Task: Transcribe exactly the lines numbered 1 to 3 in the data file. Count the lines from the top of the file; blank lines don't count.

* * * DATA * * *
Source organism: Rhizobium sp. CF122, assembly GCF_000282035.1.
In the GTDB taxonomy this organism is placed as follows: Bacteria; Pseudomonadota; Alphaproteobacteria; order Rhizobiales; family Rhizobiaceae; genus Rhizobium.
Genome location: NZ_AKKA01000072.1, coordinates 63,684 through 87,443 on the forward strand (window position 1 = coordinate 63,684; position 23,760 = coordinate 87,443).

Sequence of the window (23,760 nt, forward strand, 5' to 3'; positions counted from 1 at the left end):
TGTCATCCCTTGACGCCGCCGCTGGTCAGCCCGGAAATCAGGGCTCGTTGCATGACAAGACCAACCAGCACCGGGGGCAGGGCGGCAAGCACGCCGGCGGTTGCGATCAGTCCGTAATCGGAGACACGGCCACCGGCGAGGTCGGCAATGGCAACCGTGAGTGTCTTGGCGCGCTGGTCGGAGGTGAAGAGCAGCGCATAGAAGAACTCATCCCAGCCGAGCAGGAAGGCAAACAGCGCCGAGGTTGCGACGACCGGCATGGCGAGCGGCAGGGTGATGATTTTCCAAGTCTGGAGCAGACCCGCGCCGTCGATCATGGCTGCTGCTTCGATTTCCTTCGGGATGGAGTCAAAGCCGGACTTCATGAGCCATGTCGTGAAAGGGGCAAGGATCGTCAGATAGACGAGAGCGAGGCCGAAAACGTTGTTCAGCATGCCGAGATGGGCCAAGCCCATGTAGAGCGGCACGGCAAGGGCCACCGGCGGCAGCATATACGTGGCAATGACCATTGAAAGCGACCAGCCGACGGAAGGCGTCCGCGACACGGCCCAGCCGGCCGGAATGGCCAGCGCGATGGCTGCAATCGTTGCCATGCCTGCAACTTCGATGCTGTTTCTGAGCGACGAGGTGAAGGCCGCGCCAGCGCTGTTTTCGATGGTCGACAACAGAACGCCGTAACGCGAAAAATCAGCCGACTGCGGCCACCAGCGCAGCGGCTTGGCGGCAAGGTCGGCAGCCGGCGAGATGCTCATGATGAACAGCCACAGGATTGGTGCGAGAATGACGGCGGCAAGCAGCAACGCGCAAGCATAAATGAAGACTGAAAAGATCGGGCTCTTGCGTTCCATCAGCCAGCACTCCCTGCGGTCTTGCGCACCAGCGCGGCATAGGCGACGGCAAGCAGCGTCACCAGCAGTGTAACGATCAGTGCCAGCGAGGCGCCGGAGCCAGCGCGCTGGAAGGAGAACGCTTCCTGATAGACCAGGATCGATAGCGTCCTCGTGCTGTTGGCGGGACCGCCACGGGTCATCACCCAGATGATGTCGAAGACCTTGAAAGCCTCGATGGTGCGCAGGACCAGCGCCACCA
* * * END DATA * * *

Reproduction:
Source organism: Rhizobium sp. CF122, assembly GCF_000282035.1.
In the GTDB taxonomy this organism is placed as follows: Bacteria; Pseudomonadota; Alphaproteobacteria; order Rhizobiales; family Rhizobiaceae; genus Rhizobium.
Genome location: NZ_AKKA01000072.1, coordinates 63,684 through 87,443 on the forward strand (window position 1 = coordinate 63,684; position 23,760 = coordinate 87,443).